The core of the Milky Way galaxy is quite far away for individuals to visit it directly, but people can still investigate it. Telescopes now offer an opportunity to observe what the Galactic Center looks like in diverse forms of light.
Astronomers generate visual representations by translating the innately digital data (in the form of zeroes and ones), captured by telescopes in space, into images. Such representations are not usually seen by humans.
But what about experiencing such data with other senses, such as hearing? Sonification is essentially a process that converts data into sound, and for the first time, a novel project brings the core of the Milky Way galaxy to listeners.
The translation starts on the left side of the picture and shifts to the right, with the sounds denoting the brightness and position of the sources. The objects’ light situated towards the top of the picture is heard as higher pitches, while the volume is controlled by the intensity of the light.
Unraveling Different Phenomena with Images
Compact sources and stars are transformed to individual notes while long clouds of dust and gas create an evolving drone. The crescendo occurs when one reaches the bright area to the lower right of the image. This is the place where the four-million-solar-mass giant black hole at the core of the galaxy, called Sagittarius A* (A-star), resides, and where the clouds of dust and gas are the brightest.
Users can hear the data from this area, approximately 400 light-years across, either as “solos” from NASA’s Chandra X-ray Observatory, Spitzer Space, and Hubble Space Telescope, or collectively as an ensemble in which every telescope plays a different instrument. Every image unravels different phenomena occurring in this region around 26,000 light-years from Earth.
While the Hubble image reveals energetic areas where stars are being born, Spitzer’s infrared image reveals glowing clouds of dust consisting of complex structures. X-rays from Chandra X-ray Observatory show gas that is heated to millions of degrees from stellar explosions and exits from the Sagittarius A* galaxy.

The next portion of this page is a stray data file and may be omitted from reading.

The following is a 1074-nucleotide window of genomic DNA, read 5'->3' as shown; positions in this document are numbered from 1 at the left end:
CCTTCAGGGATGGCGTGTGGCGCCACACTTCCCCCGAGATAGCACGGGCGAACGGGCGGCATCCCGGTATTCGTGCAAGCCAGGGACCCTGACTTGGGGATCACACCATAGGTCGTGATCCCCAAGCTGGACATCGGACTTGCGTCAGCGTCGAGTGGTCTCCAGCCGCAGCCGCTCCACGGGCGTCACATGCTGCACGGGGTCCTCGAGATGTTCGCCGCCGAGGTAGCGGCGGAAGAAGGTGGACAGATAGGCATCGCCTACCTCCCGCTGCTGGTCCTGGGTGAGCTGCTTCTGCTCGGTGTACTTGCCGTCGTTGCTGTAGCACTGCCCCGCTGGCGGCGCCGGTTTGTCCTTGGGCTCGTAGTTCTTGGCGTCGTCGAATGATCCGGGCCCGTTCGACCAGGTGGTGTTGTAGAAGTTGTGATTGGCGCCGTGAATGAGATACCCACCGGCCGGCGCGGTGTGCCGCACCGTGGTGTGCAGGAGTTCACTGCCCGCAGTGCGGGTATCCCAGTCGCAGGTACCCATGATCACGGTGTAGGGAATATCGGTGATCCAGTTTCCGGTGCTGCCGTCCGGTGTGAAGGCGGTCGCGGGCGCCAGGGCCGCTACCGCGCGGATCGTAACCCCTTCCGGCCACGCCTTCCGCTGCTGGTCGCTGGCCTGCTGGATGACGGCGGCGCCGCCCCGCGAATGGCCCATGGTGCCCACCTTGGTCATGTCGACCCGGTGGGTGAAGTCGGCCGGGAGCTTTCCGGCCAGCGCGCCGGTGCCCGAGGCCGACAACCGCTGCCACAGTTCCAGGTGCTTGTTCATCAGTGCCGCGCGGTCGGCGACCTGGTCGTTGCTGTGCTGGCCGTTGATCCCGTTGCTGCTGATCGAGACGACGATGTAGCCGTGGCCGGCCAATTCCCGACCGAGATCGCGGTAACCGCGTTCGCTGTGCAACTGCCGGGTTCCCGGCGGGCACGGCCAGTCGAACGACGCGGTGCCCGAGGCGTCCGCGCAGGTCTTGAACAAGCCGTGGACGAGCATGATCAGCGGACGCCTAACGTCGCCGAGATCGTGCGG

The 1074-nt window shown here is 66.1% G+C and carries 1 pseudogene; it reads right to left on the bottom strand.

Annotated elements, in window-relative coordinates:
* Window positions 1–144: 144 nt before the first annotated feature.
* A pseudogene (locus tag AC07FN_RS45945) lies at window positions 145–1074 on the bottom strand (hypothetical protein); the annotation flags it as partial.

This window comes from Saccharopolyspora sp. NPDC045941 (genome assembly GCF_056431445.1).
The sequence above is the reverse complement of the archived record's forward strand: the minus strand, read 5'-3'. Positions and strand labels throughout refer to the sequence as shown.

NASA's Chandra X-Ray Observatory
Besides the Galactic Center, the latest project has also created sonified versions of the remnants of a supernova known as Cassiopeia A (Cas A), and the “Pillars of Creation” situated in Messier 16.
Sound plays a useful role in gaining a better insight into the world and the cosmos around humans. People can explore how researchers are making use of NASA’s Chandra X-ray Observatory and other instruments across the world and in space to learn about the cosmos via sound at the Universe of Sound website.
This kind of sonification of the Galactic Center, M16, and Cas A was headed by the Chandra X-ray Center (CXC) as part of the Universe of Learning (UoL) program of NASA.
The Science Activation program of NASA endeavors to support NASA science experts and to integrate NASA science content into the learning environment efficiently and effectively for learners of all ages.
A new project using sonification turns astronomical images from NASA's Chandra X-Ray Observatory and other telescopes into sound. This allows users to “listen” to the center of the Milky Way as observed in X-ray, optical, and infrared light. As the cursor moves across the image, sounds represent the position and brightness of the sources. Video Credit: X-ray: NASA/Chandra X-ray Center/Smithsonian’s Astrophysical Observatory; Optical: NASA/STScI; IR: Spitzer NASA/JPL-Caltech.
The association was fielded by visualization scientist Kimberly Arcand (CXC), astrophysicist Matt Russo, and musician Andrew Santaguida (both from the SYSTEMS Sound project.)
NASA’s Marshall Space Flight Center handles the Chandra program. The Smithsonian Astrophysical Observatory’s Chandra X-ray Center manages science from Cambridge Massachusetts and flight operations from Burlington, Massachusetts.
NASA’s Universe of Learning materials are built on work financially supported by NASA under cooperative agreement award number NNX16AC65A to the Space Telescope Science Institute, working in collaboration with Caltech/IPAC, Center for Astrophysics Harvard & Smithsonian, Jet Propulsion Laboratory, and Sonoma State University.